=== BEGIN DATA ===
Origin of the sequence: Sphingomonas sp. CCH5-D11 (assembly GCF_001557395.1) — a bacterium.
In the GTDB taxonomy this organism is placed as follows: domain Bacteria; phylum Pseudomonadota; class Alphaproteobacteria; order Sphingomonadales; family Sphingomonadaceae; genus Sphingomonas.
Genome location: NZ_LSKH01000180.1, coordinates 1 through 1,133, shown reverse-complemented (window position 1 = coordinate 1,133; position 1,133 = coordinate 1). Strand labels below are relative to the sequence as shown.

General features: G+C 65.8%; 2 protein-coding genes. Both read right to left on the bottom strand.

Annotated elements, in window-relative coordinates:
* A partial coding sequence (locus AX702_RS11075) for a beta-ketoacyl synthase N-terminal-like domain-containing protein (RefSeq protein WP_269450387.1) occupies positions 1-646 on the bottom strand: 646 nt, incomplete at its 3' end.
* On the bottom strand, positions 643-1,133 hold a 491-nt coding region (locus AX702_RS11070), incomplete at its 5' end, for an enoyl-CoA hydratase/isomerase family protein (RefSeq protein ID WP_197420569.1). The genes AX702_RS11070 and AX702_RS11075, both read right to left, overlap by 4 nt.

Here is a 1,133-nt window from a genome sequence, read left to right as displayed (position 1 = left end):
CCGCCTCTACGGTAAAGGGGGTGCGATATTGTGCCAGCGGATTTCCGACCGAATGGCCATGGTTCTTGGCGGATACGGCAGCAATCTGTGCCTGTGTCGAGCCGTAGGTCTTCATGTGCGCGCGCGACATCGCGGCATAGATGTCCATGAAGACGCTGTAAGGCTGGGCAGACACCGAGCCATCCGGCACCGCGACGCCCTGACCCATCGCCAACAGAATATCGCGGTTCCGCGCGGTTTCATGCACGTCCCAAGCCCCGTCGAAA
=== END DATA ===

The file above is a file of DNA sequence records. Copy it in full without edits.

Origin of the sequence: Sphingomonas sp. CCH5-D11 (assembly GCF_001557395.1) — a bacterium.
In the GTDB taxonomy this organism is placed as follows: domain Bacteria; phylum Pseudomonadota; class Alphaproteobacteria; order Sphingomonadales; family Sphingomonadaceae; genus Sphingomonas.
Genome location: NZ_LSKH01000180.1, coordinates 1 through 1,133, shown reverse-complemented (window position 1 = coordinate 1,133; position 1,133 = coordinate 1). Strand labels below are relative to the sequence as shown.

General features: G+C 65.8%; 2 protein-coding genes. Both read right to left on the bottom strand.

Annotated elements, in window-relative coordinates:
* A partial coding sequence (locus AX702_RS11075) for a beta-ketoacyl synthase N-terminal-like domain-containing protein (RefSeq protein WP_269450387.1) occupies positions 1-646 on the bottom strand: 646 nt, incomplete at its 3' end.
* On the bottom strand, positions 643-1,133 hold a 491-nt coding region (locus AX702_RS11070), incomplete at its 5' end, for an enoyl-CoA hydratase/isomerase family protein (RefSeq protein ID WP_197420569.1). The genes AX702_RS11070 and AX702_RS11075, both read right to left, overlap by 4 nt.

Here is a 1,133-nt window from a genome sequence, read left to right as displayed (position 1 = left end):
CCGCCTCTACGGTAAAGGGGGTGCGATATTGTGCCAGCGGATTTCCGACCGAATGGCCATGGTTCTTGGCGGATACGGCAGCAATCTGTGCCTGTGTCGAGCCGTAGGTCTTCATGTGCGCGCGCGACATCGCGGCATAGATGTCCATGAAGACGCTGTAAGGCTGGGCAGACACCGAGCCATCCGGCACCGCGACGCCCTGACCCATCGCCAACAGAATATCGCGGTTCCGCGCGGTTTCATGCACGTCCCAAGCCCCGTCGAAA